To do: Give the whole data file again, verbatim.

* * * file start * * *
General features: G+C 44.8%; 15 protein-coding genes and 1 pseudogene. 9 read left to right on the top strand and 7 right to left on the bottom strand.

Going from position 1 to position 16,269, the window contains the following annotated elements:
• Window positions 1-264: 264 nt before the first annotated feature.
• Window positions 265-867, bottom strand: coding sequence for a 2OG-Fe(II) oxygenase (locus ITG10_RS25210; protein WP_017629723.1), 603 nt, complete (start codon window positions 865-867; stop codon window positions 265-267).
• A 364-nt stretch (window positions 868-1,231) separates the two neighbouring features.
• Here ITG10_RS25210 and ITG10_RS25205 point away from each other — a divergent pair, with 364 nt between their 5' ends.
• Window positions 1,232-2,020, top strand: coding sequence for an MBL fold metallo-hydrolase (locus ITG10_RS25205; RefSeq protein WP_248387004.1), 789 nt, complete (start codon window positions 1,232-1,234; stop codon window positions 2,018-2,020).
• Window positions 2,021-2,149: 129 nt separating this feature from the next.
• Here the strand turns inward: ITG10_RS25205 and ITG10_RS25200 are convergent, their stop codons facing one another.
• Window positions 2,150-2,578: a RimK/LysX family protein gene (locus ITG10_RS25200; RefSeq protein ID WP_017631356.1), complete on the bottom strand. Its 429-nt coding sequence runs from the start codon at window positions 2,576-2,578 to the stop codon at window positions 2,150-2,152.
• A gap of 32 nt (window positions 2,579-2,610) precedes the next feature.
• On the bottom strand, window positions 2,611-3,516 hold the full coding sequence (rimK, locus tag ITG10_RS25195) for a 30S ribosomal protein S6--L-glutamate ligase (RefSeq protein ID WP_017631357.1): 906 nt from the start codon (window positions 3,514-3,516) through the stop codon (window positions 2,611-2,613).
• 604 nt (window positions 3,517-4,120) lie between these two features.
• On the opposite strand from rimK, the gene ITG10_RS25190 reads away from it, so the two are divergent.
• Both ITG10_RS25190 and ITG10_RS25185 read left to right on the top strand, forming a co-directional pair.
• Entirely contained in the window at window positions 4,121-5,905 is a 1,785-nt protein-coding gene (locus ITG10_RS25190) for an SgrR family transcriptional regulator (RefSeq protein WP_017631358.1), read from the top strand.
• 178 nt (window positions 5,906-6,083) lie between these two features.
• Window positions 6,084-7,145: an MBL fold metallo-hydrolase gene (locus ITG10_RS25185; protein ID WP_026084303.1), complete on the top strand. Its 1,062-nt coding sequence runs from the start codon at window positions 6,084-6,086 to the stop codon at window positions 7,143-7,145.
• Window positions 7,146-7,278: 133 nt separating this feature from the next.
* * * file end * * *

General features: G+C 44.8%; 15 protein-coding genes and 1 pseudogene. 9 read left to right on the top strand and 7 right to left on the bottom strand.

Going from position 1 to position 16,269, the window contains the following annotated elements:
• Window positions 1-264: 264 nt before the first annotated feature.
• Window positions 265-867, bottom strand: coding sequence for a 2OG-Fe(II) oxygenase (locus ITG10_RS25210; protein WP_017629723.1), 603 nt, complete (start codon window positions 865-867; stop codon window positions 265-267).
• A 364-nt stretch (window positions 868-1,231) separates the two neighbouring features.
• Here ITG10_RS25210 and ITG10_RS25205 point away from each other — a divergent pair, with 364 nt between their 5' ends.
• Window positions 1,232-2,020, top strand: coding sequence for an MBL fold metallo-hydrolase (locus ITG10_RS25205; RefSeq protein WP_248387004.1), 789 nt, complete (start codon window positions 1,232-1,234; stop codon window positions 2,018-2,020).
• Window positions 2,021-2,149: 129 nt separating this feature from the next.
• Here the strand turns inward: ITG10_RS25205 and ITG10_RS25200 are convergent, their stop codons facing one another.
• Window positions 2,150-2,578: a RimK/LysX family protein gene (locus ITG10_RS25200; RefSeq protein ID WP_017631356.1), complete on the bottom strand. Its 429-nt coding sequence runs from the start codon at window positions 2,576-2,578 to the stop codon at window positions 2,150-2,152.
• A gap of 32 nt (window positions 2,579-2,610) precedes the next feature.
• On the bottom strand, window positions 2,611-3,516 hold the full coding sequence (rimK, locus tag ITG10_RS25195) for a 30S ribosomal protein S6--L-glutamate ligase (RefSeq protein ID WP_017631357.1): 906 nt from the start codon (window positions 3,514-3,516) through the stop codon (window positions 2,611-2,613).
• 604 nt (window positions 3,517-4,120) lie between these two features.
• On the opposite strand from rimK, the gene ITG10_RS25190 reads away from it, so the two are divergent.
• Both ITG10_RS25190 and ITG10_RS25185 read left to right on the top strand, forming a co-directional pair.
• Entirely contained in the window at window positions 4,121-5,905 is a 1,785-nt protein-coding gene (locus ITG10_RS25190) for an SgrR family transcriptional regulator (RefSeq protein WP_017631358.1), read from the top strand.
• 178 nt (window positions 5,906-6,083) lie between these two features.
• Window positions 6,084-7,145: an MBL fold metallo-hydrolase gene (locus ITG10_RS25185; protein ID WP_026084303.1), complete on the top strand. Its 1,062-nt coding sequence runs from the start codon at window positions 6,084-6,086 to the stop codon at window positions 7,143-7,145.
• Window positions 7,146-7,278: 133 nt separating this feature from the next.